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Trump Is ‘Locked and Loaded’ in a Nuclear Game of Chicken

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President Trump this week has gone from saying the U.S. will respond to North Korean threats with “fire and fury like the world has never seen” to clarifying those words were perhaps not “tough enough,” and to spelling out Friday, in case there were doubts, that the U.S. military was “locked and loaded” to counter any threat.

The comments are likely to attract criticism, given that they raise already high tensions with North Korea, a nation that now possesses intercontinental ballistic missiles capable of reaching the U.S.; is said to possess a miniaturized nuclear device it can fit into that missile; and has threatened in recent days to strike near Guam, the U.S. territory in the Pacific that is home to U.S. military bases. But the remarks also raise questions about what sort of response the U.S. is considering in the event the North Korean leader decides to flex his military muscles.

Trump, in tweets this week, noted the U.S. nuclear arsenal “is now far stronger and more powerful than ever before,” adding he hoped “we will never have to use this power.” It is widely believed that the U.S., the only country in the world ever to use nuclear weapons, will only use such weapons in the event of a first strike against its interests. Members of his Cabinet, have been quick to repeat that old saw: that while the U.S. prefers diplomacy, all options are on the table.

Still, the president has sole authority to use nuclear weapons. Members of his Cabinet who disagree have the right to resign, but the military is obliged to carry out the order. As Bloomberg News points out: “It takes just two ‘votes’ to launch the missiles. So even if three two-officer ICBM crews refuse to carry out the order, it won’t stop the launch” of nuclear weapons. Even if Trump orders the use of nuclear weapons, it is probably not a good idea for his military to refuse the order. As Bruce Ackerman, a professor of law and political science at Yale University, told The Washington Post, the example of Latin American nations, many of which have modeled their constitutions on the U.S., shows that when militaries defy their presidents, the consequences  are usually “terrible.” In other words, Trump’s order to use nuclear weapons may be unpopular, but the long-term consequences of the military’s defiance of a civilian president’s order could be worse.

This argument, of course, is based on the idea that North Korea will order a first strike. This, too, is seen as highly unlikely because while Kim might be the object of punch lines in the West, he is practically God in his own country. His control of North Korea is seen as near total. Any potential rivals for power have been quickly dispensed with. His fortune is worth billions. He is 33 years old. There is virtually no reason for him to use nuclear weapons. Unlike the Soviet Union during the Cold War, he does not possess the nuclear arsenal to threaten the U.S. with mutually assured destruction. Any use of such weapons by Kim would almost certainly assure his destruction. North Korea maintains its nuclear and missile programs are strictly defensive in nature to counter what it calls provocations by the U.S. and South Korea. What is likely, however, is continued North Korean missile tests in the Sea of Japan and elsewhere to show its military and technical prowess, as well as occasional nuclear tests.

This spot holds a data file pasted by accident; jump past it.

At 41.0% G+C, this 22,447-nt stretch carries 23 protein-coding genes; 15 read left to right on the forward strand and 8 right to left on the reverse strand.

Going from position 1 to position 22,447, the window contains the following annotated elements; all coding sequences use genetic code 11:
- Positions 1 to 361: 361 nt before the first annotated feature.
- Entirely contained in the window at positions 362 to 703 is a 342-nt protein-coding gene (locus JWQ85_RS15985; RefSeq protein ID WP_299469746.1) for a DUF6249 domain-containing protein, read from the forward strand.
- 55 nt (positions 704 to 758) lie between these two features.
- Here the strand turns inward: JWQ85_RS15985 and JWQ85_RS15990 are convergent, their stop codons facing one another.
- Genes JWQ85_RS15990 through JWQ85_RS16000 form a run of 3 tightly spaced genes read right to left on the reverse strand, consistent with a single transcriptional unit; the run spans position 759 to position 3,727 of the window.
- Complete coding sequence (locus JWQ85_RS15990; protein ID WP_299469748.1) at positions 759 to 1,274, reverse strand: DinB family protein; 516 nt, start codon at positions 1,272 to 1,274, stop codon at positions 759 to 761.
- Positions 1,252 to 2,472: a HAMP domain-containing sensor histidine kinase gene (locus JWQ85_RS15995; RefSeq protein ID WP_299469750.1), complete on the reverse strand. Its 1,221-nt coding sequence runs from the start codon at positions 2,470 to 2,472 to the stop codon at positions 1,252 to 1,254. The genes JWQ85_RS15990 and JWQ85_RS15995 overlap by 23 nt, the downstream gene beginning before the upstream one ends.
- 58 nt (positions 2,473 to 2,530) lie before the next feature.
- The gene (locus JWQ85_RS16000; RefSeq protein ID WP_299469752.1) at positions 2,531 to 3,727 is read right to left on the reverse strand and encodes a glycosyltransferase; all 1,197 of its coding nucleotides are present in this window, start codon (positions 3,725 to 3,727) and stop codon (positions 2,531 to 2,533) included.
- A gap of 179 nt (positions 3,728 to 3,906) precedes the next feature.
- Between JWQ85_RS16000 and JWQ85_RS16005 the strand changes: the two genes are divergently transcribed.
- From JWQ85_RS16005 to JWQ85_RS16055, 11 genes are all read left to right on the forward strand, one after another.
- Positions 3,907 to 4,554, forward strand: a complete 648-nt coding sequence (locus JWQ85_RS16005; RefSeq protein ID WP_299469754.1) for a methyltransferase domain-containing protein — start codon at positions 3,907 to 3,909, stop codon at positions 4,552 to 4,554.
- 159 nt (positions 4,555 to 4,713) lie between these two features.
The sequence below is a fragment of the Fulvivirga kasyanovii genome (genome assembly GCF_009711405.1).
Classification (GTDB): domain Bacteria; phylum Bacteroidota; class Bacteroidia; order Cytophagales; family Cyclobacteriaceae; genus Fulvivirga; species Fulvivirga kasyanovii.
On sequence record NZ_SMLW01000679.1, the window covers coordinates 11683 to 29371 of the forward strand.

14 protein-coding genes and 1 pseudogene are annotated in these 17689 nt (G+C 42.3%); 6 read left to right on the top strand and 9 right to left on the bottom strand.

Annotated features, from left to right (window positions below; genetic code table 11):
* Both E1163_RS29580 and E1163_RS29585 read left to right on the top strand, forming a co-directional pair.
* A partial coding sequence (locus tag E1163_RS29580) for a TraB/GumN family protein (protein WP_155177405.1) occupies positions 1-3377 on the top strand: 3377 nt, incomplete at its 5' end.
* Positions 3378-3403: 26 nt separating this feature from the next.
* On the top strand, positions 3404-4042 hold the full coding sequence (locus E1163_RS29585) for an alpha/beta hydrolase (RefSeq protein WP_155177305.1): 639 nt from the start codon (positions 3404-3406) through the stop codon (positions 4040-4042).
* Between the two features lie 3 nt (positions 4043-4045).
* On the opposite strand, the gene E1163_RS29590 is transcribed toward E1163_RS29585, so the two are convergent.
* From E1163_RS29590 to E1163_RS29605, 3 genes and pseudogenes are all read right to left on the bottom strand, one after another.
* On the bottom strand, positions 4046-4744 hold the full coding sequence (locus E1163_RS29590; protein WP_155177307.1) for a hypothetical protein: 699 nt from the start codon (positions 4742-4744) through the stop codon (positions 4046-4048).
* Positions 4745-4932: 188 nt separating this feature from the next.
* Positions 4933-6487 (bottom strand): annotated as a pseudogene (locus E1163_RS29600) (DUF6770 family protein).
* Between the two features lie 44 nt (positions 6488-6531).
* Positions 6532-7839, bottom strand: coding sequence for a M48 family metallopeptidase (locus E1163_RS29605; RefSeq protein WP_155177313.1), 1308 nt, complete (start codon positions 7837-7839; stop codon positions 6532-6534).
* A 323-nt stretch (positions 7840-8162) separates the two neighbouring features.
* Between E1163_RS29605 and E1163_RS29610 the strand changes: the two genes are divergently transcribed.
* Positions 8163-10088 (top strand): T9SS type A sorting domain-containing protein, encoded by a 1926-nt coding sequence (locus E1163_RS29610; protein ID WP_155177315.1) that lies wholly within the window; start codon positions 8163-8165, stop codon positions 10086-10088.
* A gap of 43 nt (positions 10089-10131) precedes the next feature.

There is, of course, the possibility that Kim orders North Korea to strike near Guam as early as next week, as his military said in great detail that it could. If those missiles land in Guam’s waters, the U.S. response could be conventional (non-nuclear) in nature. The U.S. military has a large presence in South Korea (28,500 troops) and Japan (54,000), and could easily target North Korea’s command-and-control capability, its nuclear programs, and its missile launchers. The consequences of such a response are likely to be catastrophic not only on North Korea but its neighbors: Not only are there more than 70,000 U.S. troops within the reach of North Korea’s short- and medium-range missiles, nearly half of South Korea’s 50 million people live about 100 miles from the demilitarized zone (DMZ) that separates the two Koreas. The loss of life would be horrific.

Having said all of this, the U.S. is not on a military footing in the region. There is no direct threat to the U.S. at the moment. The U.S. is unlikely to have international diplomatic support for the kind of military action Trump appears to be suggesting. Nor is it clear Trump is doing anything other than sending a message to Kim—a leader who not long ago he described as a “smart cookie” whom he “would be honored” to meet—that the North Korean leader should rein in his threats. The same could be said about the U.S. president.

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